Bringing "Sexty" Back: How Sexting Helps During Infertility

It’s easy for infertile women to feel unsexy and depressed. A recent study tries a unique solution.

Infertility is one of the least sexy topics to talk about when you’re trying to have kids. Sure, infertility is discouraging in of itself, but hearing the statistics and overly specific medical language is sometimes enough to kill the mood. In fact, infertile women have competing depression rates with those diagnosed with life-threatening illnesses such as cancer and HIV.

In short, it’s easy for infertile women to feel unsexy and depressed. Not so great for when you’re trying to have kids.

But a recent study--an “intervention” into women’s infertility experiences--called Let’s Get Sexty! tries a unique solution. Like the name might suggest, this study examines women going through fertility treatment and the effect that sexting has on their relationships and sex lives.

  • So...sexting?
  • Why sexting
  • How does this go
  • What happened?


In case you didn’t know, sexting is exactly what it sounds like - “sexy texting.” Essentially, the study describes sexting as sending sexual (flirty, suggestive, or even explicit) messages or photos via electronic means such as instant messenger.

Why sexting?

girl sexting

Sexual communication

So why sexting? Well, the researchers defined sexting as a type of “sexual communication,” which means it could help couples become more in tune with each other’s likes and dislikes. Even couples that have been in a monogamous relationship for years may not know everything about their partner’s sexual preferences. One of the most notable studies followed 104 heterosexual couples and found that most people only understood 62 percent of what their partners liked and 26 percent of what their partners disliked.

If couples express their sexual feelings and want toward each other, they could possibly get more satisfaction out of their relationship. Additionally, it’s usually easier for people to try something new when it involves something they already do. If people text, why not sext?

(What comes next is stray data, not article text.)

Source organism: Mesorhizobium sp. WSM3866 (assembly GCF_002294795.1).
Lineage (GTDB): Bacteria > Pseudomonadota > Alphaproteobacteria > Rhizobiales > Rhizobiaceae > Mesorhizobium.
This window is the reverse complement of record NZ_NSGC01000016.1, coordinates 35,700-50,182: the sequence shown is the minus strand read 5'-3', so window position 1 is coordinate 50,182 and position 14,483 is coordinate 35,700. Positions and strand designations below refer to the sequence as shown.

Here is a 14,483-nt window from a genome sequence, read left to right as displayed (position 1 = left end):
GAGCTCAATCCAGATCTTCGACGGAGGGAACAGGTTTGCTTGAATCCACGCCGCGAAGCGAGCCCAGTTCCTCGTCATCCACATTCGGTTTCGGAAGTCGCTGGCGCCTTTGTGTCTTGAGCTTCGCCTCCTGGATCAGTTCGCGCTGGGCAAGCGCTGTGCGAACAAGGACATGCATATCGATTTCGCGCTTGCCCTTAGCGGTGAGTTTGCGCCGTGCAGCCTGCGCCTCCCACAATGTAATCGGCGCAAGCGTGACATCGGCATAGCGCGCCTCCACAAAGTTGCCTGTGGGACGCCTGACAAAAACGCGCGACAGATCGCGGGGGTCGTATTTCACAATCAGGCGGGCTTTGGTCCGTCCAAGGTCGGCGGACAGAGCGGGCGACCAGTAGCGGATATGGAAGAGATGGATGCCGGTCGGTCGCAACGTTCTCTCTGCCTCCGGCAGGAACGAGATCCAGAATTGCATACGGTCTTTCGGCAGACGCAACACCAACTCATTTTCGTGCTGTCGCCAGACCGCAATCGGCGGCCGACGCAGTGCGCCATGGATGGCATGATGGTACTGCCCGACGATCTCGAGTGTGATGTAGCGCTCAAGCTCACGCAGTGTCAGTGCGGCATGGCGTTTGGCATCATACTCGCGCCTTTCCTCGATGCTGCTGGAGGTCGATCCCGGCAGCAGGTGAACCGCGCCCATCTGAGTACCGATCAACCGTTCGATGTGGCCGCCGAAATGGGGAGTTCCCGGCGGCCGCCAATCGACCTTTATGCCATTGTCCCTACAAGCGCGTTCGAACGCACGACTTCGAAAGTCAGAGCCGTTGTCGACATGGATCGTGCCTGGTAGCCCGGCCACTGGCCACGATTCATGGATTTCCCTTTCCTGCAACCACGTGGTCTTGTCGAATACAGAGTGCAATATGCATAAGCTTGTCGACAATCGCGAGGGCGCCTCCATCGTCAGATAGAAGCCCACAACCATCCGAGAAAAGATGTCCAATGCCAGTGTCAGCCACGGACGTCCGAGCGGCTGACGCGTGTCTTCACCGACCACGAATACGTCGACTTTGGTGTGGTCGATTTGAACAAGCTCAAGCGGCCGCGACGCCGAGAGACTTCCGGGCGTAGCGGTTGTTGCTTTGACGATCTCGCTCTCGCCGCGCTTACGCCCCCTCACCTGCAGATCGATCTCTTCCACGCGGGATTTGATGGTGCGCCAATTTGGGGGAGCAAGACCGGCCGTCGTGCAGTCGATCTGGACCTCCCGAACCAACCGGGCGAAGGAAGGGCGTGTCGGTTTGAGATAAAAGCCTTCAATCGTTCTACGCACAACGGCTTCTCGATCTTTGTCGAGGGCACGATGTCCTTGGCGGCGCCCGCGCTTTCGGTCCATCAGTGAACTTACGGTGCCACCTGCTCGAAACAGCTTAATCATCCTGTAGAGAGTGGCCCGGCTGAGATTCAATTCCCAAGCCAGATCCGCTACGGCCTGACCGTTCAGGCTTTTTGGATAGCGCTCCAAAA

Like a game

Sexting may seem like just another horny game, but that’s the point - it’s like a game. It adds a layer of playfulness to a couple’s sex life. With the necessary technicalities and scheduling behind effective conception, the increasingly mechanical nature of the couple’s relationship makes sex less spontaneous and passionate. Especially with women experiencing infertility, sexting can help clear the air and make sex seem like less of a chore. Let’s Get Sexty! hoped to not only give infertile women a way to alleviate stress but also improve their quality of life in general.

How does this go

Only women who were trying to conceive for over 6 months without success were eligible for the study. Once recruited (usually from a fertility clinic or social media site), women would experiment with sexting and report its effect on their relationship and overall satisfaction. The study instructed women to take two assessments over 16 weeks, asking them about the nature of their relationship with their partner and sexting habits, and watch one educational video about sexting.

What happened?

girl frustrated

Good news

The study used established self-reporting methods such as the Index of Sexual Satisfaction and others to analyze relationship satisfaction, intimacy, and sexual satisfaction. By the end of the study, most women reported positive results. Apparently, their partners enjoyed it and so did they. Higher feelings of satisfaction all around. Sexting doesn’t necessarily improve conception rates but can help couples express their feelings toward each other, therefore improve relationship satisfaction and help couples cope with infertility.

Needs improvement

However, one of the glaring issues with the study is its lack of participants. Only 21 women completed the baseline survey, and further communication issues between the researchers and the slashed the number of already few remaining participants. A measly 5 women responded to the final survey and were counted as the “analyzed sample.” The author attributes the lack of willing participants to the multiple factors such as the perhaps-not-thorough enough recruitment process, the already stressful nature of infertility, and the perceived riskiness of sexting.

The author of the study suggested that, with the current success of the study, other groups like couples with health issues (heart disease, etc.), military couples, and women going through menopause could also benefit from regular sexting.

To read more about the study, you could find it on ProQuest as Sexting and Fertility: An Intervention on Sexual Communication and Empowerment by Emily Stasko.

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